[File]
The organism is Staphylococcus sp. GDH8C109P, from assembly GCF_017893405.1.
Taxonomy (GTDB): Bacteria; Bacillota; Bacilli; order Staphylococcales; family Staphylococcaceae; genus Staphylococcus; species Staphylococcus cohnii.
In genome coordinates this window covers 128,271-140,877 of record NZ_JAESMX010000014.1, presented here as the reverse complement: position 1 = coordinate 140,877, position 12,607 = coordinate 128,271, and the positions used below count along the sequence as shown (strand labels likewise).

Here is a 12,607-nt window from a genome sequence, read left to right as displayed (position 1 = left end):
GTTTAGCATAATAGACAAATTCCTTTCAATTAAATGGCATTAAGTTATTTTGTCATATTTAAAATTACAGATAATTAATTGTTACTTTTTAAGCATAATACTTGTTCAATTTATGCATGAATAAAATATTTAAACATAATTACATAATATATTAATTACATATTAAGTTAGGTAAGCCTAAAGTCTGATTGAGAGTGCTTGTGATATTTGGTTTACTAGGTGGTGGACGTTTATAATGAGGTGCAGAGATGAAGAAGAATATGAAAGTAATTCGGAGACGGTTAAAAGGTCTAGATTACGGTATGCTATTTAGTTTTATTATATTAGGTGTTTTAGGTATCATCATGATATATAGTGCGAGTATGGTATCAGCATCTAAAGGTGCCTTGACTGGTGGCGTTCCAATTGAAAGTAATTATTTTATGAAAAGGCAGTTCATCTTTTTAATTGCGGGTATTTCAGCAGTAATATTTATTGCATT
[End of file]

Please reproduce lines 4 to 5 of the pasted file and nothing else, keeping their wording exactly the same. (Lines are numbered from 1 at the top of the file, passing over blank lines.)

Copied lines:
Here is a 12,607-nt window from a genome sequence, read left to right as displayed (position 1 = left end):
GTTTAGCATAATAGACAAATTCCTTTCAATTAAATGGCATTAAGTTATTTTGTCATATTTAAAATTACAGATAATTAATTGTTACTTTTTAAGCATAATACTTGTTCAATTTATGCATGAATAAAATATTTAAACATAATTACATAATATATTAATTACATATTAAGTTAGGTAAGCCTAAAGTCTGATTGAGAGTGCTTGTGATATTTGGTTTACTAGGTGGTGGACGTTTATAATGAGGTGCAGAGATGAAGAAGAATATGAAAGTAATTCGGAGACGGTTAAAAGGTCTAGATTACGGTATGCTATTTAGTTTTATTATATTAGGTGTTTTAGGTATCATCATGATATATAGTGCGAGTATGGTATCAGCATCTAAAGGTGCCTTGACTGGTGGCGTTCCAATTGAAAGTAATTATTTTATGAAAAGGCAGTTCATCTTTTTAATTGCGGGTATTTCAGCAGTAATATTTATTGCATT